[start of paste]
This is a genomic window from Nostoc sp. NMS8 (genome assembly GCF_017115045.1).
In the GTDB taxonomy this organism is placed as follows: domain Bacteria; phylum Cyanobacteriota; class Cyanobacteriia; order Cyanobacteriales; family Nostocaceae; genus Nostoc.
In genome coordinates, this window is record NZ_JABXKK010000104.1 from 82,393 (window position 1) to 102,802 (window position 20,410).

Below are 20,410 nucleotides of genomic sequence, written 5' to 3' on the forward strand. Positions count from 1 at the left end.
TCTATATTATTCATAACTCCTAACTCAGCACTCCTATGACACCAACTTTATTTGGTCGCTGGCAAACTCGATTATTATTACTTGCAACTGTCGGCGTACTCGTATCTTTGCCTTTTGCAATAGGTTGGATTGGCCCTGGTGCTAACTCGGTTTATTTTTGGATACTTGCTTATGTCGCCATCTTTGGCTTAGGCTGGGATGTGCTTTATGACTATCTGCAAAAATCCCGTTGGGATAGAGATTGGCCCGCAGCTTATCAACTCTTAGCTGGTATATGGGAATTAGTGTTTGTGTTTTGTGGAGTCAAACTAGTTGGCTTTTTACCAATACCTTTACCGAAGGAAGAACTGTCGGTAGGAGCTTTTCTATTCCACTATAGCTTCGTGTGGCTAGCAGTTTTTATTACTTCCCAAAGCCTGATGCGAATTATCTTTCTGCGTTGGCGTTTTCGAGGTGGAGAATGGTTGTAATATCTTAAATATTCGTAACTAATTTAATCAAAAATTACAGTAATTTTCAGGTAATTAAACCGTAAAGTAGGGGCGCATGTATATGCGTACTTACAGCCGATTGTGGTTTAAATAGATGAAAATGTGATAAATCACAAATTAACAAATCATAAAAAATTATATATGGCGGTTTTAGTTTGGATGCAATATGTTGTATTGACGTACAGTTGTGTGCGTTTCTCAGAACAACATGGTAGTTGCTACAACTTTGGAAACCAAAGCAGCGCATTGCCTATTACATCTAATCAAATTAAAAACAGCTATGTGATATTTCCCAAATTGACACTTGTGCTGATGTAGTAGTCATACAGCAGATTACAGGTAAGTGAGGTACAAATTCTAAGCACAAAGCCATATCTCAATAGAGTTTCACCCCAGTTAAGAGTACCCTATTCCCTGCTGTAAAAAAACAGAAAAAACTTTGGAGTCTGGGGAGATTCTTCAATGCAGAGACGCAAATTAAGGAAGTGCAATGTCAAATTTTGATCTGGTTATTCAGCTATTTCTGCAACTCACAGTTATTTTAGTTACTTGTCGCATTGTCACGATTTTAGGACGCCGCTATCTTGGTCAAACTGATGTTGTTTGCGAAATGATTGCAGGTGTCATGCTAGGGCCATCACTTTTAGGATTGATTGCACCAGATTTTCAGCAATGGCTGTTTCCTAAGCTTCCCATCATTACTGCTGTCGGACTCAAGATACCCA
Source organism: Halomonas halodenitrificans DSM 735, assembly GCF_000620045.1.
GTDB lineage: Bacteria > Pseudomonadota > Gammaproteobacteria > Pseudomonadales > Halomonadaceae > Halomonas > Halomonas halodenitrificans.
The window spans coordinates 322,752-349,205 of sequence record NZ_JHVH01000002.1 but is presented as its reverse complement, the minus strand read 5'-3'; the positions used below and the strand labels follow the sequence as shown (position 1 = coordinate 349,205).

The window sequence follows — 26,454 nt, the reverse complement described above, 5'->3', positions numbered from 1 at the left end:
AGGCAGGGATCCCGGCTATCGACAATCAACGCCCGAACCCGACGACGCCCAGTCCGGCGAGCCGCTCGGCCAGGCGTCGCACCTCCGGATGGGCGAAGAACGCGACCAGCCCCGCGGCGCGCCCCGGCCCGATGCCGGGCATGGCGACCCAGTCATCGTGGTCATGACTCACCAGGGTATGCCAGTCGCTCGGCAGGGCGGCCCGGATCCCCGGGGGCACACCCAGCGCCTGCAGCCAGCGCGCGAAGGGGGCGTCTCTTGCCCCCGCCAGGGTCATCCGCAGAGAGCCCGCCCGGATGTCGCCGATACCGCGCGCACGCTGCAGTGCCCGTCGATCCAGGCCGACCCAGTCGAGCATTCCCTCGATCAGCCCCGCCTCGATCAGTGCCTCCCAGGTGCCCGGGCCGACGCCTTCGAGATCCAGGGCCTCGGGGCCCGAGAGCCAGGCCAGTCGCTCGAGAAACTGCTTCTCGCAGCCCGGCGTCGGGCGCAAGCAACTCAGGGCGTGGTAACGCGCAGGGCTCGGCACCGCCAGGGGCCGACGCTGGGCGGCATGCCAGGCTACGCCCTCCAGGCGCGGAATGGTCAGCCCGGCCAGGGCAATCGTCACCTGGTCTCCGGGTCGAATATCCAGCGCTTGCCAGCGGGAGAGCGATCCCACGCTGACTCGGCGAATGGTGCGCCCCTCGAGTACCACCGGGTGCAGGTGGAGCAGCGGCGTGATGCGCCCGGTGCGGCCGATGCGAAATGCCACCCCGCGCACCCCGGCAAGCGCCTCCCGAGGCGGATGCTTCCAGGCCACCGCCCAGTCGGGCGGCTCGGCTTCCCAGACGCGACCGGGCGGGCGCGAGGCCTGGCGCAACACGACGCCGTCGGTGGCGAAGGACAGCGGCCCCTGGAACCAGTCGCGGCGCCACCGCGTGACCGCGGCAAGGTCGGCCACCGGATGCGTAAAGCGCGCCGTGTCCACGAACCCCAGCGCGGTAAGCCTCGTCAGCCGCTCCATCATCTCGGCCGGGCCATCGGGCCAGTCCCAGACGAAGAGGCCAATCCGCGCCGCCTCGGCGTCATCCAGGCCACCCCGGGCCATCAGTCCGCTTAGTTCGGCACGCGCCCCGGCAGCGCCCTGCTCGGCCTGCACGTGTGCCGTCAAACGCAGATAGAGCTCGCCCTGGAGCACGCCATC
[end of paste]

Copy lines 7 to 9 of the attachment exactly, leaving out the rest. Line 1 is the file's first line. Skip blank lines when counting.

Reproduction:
GTDB lineage: Bacteria > Pseudomonadota > Gammaproteobacteria > Pseudomonadales > Halomonadaceae > Halomonas > Halomonas halodenitrificans.
The window spans coordinates 322,752-349,205 of sequence record NZ_JHVH01000002.1 but is presented as its reverse complement, the minus strand read 5'-3'; the positions used below and the strand labels follow the sequence as shown (position 1 = coordinate 349,205).

The window sequence follows — 26,454 nt, the reverse complement described above, 5'->3', positions numbered from 1 at the left end: